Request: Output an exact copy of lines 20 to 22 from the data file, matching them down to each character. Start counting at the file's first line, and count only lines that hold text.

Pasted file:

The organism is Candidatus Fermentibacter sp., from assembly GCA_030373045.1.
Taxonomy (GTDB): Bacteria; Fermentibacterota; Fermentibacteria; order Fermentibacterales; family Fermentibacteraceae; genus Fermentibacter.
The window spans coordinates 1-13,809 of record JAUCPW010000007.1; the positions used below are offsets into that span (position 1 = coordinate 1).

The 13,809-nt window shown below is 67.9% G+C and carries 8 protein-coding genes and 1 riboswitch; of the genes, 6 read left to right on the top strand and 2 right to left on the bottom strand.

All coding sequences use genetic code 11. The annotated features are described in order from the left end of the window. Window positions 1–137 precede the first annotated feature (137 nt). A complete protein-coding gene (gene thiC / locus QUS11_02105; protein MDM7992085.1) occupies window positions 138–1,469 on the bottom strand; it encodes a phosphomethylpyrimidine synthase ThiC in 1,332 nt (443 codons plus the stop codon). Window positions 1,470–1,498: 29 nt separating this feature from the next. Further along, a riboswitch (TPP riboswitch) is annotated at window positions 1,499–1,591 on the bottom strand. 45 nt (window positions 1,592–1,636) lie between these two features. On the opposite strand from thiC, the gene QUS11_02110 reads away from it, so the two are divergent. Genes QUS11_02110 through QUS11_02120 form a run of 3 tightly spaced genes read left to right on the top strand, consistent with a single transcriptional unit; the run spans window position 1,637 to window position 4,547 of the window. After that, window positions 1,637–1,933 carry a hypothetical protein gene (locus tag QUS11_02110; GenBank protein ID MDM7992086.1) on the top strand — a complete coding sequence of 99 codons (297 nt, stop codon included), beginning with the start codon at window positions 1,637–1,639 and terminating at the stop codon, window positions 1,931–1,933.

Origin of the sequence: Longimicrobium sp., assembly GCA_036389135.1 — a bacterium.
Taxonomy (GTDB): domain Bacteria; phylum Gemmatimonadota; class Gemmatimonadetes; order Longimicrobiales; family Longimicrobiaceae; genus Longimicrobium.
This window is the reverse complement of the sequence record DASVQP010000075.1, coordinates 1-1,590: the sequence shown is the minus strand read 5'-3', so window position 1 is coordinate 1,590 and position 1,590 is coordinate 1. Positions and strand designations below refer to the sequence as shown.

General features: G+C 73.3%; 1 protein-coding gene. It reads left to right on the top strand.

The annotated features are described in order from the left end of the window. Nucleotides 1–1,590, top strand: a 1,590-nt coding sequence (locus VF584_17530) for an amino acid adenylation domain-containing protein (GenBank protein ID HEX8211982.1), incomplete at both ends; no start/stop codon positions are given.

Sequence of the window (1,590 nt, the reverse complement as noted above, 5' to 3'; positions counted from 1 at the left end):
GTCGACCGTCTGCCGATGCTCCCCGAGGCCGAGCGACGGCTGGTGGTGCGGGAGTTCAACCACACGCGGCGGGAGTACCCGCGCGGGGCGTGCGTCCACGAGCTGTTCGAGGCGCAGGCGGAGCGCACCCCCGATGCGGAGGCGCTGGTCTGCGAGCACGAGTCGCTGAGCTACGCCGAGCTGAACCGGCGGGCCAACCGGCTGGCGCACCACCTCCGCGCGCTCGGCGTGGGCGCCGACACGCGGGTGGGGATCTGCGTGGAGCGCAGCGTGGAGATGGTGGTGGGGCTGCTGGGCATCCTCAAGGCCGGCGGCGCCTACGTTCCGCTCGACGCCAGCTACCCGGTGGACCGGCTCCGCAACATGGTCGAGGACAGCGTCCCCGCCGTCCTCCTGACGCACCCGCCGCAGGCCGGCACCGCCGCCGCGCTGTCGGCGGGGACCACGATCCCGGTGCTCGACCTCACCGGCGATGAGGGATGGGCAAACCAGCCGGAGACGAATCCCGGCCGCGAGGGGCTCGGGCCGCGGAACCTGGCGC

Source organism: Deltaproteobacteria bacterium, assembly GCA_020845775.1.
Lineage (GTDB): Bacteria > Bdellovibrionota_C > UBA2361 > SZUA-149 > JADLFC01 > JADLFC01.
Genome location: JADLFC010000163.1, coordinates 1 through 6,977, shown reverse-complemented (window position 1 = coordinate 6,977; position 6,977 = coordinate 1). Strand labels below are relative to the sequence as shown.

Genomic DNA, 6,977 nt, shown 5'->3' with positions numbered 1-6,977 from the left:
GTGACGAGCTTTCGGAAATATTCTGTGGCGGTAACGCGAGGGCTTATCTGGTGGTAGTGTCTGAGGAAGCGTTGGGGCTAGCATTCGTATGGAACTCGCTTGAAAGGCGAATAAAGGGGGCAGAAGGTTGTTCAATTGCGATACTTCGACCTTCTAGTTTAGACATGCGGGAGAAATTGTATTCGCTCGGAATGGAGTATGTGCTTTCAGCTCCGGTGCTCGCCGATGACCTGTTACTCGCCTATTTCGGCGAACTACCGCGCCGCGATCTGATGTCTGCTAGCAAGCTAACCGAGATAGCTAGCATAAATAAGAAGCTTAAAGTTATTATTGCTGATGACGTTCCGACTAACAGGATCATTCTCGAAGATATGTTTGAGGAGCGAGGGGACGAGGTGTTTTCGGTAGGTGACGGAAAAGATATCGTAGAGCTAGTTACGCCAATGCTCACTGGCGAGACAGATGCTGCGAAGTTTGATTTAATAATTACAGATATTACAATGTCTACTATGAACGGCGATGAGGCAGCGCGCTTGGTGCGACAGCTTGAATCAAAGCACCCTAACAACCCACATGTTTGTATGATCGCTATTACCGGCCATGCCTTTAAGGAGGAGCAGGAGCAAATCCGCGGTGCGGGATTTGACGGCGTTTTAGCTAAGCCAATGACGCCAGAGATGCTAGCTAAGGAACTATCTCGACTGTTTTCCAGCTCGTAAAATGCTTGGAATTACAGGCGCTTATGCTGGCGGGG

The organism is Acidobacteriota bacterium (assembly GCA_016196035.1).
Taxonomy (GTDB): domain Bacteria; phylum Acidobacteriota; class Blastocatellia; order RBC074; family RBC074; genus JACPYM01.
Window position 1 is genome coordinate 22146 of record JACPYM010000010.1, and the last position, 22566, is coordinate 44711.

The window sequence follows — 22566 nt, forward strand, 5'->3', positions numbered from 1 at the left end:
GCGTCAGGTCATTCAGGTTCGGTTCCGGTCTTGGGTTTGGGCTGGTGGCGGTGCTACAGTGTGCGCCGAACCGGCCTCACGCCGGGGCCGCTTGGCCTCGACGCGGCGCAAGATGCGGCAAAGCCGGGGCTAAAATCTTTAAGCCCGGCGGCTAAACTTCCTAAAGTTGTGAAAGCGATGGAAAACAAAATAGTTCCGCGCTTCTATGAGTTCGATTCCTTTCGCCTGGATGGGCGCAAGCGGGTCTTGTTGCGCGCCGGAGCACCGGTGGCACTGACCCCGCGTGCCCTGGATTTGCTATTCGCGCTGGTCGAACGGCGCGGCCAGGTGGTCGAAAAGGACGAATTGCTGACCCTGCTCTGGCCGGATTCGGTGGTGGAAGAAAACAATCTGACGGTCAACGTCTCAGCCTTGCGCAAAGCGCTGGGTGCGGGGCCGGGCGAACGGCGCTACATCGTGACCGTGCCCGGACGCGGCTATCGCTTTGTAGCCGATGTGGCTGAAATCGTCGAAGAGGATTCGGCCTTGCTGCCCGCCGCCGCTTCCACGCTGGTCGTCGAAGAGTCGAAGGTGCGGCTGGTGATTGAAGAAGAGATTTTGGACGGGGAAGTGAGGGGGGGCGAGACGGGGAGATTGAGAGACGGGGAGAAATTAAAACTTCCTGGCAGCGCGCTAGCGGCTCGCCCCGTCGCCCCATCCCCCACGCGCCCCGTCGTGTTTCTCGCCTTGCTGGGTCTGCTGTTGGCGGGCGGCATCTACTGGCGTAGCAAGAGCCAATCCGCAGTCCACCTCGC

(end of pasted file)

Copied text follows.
Window position 1 is genome coordinate 22146 of record JACPYM010000010.1, and the last position, 22566, is coordinate 44711.

The window sequence follows — 22566 nt, forward strand, 5'->3', positions numbered from 1 at the left end:
GCGTCAGGTCATTCAGGTTCGGTTCCGGTCTTGGGTTTGGGCTGGTGGCGGTGCTACAGTGTGCGCCGAACCGGCCTCACGCCGGGGCCGCTTGGCCTCGACGCGGCGCAAGATGCGGCAAAGCCGGGGCTAAAATCTTTAAGCCCGGCGGCTAAACTTCCTAAAGTTGTGAAAGCGATGGAAAACAAAATAGTTCCGCGCTTCTATGAGTTCGATTCCTTTCGCCTGGATGGGCGCAAGCGGGTCTTGTTGCGCGCCGGAGCACCGGTGGCACTGACCCCGCGTGCCCTGGATTTGCTATTCGCGCTGGTCGAACGGCGCGGCCAGGTGGTCGAAAAGGACGAATTGCTGACCCTGCTCTGGCCGGATTCGGTGGTGGAAGAAAACAATCTGACGGTCAACGTCTCAGCCTTGCGCAAAGCGCTGGGTGCGGGGCCGGGCGAACGGCGCTACATCGTGACCGTGCCCGGACGCGGCTATCGCTTTGTAGCCGATGTGGCTGAAATCGTCGAAGAGGATTCGGCCTTGCTGCCCGCCGCCGCTTCCACGCTGGTCGTCGAAGAGTCGAAGGTGCGGCTGGTGATTGAAGAAGAGATTTTGGACGGGGAAGTGAGGGGGGGCGAGACGGGGAGATTGAGAGACGGGGAGAAATTAAAACTTCCTGGCAGCGCGCTAGCGGCTCGCCCCGTCGCCCCATCCCCCACGCGCCCCGTCGTGTTTCTCGCCTTGCTGGGTCTGCTGTTGGCGGGCGGCATCTACTGGCGTAGCAAGAGCCAATCCGCAGTCCACCTCGC